Information/Mental Process Patents

Information/Mental Process Patents can include everything from computer software, business models, and possibly even methods of organizing people (Roberts Rules), parliamentary processes, and acts of parliament/law.

See: (EU), Foundation for a Free Information Infrastructure (EU), League for Programming Freedom (US).

Jim Rapoza on recent US Patent Rulings

Jim Rapoza of eWeek published an article summarizing both of the recent US court cases on patents.

Some things just go together, like bread and butter or bacon and eggs or peanut butter and jelly. Everyone understands this because it's obvious.
And while ideas like this have traditionally been able to sail through the patent system and then be used to stifle competition and true innovation, they aren't any more inventive than bacon and eggs on a square plate.
This was another common sense area where you kind of say, duh, if the patent isn't legal in a certain country then you can't use it. In this case, I was glad to see the Court rule in favor of Microsoft and agree that a United States-based patent is just that, and not a global patent no matter what the laws of other countries say.

A person of ordinary skill not an automaton: U.S. Supreme Court on Patent Policy

James Love has an article in the Huffington Post BLOG that offers important commentary on the U.S. Supreme Court decision on the test for novelty for US patents. It documents some of the harmful patent policies of the U.S. Patent and Trademark Office (USPTO) and the 25 year old United States Court of Appeals for the Federal Circuit (the CAFC) that was granted jurisdiction over US patent law. This has been a clear case of regulatory capture of two bodies which have favoured the special interests of patent lawyers and patent holders over the interests of the economy and country as a whole.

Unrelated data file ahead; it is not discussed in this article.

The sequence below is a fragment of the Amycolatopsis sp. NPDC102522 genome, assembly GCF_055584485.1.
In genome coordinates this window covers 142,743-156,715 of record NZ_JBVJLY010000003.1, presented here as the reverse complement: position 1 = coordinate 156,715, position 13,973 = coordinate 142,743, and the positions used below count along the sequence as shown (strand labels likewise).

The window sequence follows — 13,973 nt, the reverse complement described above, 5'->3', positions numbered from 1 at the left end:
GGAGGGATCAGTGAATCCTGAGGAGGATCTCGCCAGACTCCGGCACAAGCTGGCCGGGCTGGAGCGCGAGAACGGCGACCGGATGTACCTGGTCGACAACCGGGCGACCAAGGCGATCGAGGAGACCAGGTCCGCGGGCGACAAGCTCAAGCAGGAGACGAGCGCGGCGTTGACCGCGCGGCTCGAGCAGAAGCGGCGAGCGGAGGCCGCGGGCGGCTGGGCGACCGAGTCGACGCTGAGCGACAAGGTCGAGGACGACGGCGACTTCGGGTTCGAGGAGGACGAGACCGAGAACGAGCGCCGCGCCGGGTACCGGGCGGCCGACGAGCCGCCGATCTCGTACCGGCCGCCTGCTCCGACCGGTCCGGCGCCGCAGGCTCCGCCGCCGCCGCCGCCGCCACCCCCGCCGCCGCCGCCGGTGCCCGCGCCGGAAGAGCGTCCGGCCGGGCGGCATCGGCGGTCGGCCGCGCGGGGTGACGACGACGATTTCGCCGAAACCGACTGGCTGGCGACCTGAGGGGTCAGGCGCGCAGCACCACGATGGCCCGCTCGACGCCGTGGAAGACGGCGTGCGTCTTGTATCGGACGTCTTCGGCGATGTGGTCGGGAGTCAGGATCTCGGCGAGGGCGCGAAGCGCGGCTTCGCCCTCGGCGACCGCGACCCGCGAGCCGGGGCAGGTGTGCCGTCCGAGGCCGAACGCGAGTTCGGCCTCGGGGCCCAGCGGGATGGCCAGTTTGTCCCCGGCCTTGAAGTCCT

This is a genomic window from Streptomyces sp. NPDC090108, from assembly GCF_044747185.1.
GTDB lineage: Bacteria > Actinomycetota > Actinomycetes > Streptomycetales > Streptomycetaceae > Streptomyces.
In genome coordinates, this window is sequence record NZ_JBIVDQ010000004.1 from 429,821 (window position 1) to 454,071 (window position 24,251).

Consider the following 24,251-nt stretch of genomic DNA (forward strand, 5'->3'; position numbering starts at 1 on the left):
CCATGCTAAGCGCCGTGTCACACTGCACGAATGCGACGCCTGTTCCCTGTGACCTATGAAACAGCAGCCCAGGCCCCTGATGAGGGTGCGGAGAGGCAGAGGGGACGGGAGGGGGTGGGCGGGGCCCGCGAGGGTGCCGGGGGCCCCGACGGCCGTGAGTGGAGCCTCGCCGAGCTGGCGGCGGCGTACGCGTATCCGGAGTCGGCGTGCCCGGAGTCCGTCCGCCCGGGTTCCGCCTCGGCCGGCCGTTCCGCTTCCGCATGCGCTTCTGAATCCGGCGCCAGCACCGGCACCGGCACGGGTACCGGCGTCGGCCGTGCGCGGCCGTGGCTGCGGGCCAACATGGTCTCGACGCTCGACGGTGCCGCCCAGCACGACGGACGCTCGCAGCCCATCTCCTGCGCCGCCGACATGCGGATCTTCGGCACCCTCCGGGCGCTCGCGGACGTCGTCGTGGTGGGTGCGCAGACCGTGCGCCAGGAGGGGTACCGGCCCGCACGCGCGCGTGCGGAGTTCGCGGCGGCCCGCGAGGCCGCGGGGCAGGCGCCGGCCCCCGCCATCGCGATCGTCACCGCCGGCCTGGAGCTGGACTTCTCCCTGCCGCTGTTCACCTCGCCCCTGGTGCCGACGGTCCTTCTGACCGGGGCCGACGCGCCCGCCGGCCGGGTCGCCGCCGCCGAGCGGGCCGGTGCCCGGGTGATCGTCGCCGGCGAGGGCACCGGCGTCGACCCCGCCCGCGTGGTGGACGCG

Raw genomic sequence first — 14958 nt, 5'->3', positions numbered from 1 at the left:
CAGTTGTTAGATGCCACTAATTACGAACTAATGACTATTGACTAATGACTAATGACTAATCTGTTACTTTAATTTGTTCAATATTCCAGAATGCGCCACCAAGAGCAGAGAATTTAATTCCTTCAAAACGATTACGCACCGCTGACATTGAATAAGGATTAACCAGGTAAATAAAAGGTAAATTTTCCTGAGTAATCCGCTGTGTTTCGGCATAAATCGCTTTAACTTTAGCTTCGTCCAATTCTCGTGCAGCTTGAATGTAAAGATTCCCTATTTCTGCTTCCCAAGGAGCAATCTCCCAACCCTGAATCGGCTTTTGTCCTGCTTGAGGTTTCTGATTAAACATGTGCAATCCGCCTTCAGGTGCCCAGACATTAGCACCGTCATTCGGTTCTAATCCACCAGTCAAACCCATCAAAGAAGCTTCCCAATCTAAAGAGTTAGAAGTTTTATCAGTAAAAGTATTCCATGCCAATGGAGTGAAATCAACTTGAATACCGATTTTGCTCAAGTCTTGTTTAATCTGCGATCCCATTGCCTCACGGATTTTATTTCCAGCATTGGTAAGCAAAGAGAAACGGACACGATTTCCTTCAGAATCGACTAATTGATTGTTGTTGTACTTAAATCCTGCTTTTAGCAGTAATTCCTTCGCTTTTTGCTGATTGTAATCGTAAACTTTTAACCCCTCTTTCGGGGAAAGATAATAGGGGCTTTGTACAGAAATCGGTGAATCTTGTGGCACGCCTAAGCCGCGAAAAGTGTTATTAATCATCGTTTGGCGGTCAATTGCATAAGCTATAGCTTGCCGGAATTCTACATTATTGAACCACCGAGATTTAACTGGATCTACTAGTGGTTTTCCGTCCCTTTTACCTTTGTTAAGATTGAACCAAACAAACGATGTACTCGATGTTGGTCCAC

US courts improving US patent law?

Two good-news articles today. One discusses how the US Supreme Court stated that Microsoft didn't have to pay software patent royalties when copies of Windows are made and installed on computers abroad, and a second where the US Supreme Court loosens patent 'obviousness' test which should reduce some of the poor quality patents retained by the USPTO. Both are important improvements to the courts interpretation of US patent law.

Now is the time for international action on patents

An article by David Dickson, Director, SciDev.Net discusses the growing support for a re-shifting of PCT rules. While this focused on poor nations, the development agenda includes discussions of commons-based peer production which benefits everyone.

But patent rules have proved to be an Achilles heel of globalisation. A series of widely publicised cases have highlighted the social injustices that accompany globalisation. These range from the appropriation of indigenous knowledge by multinational companies, to the way that patents allow pharmaceutical companies to price essential medicines out of the reach of the poor.

MP3 players hit by patent infringement suit

A The Register article talks about more junk patents causing harm to innovators in the technology industry. While this patents is on the obvious concept of a portable audio/video player that decodes MPEG related standard file formats, many similar junk patents exist on all aspects of multimedia devices and software.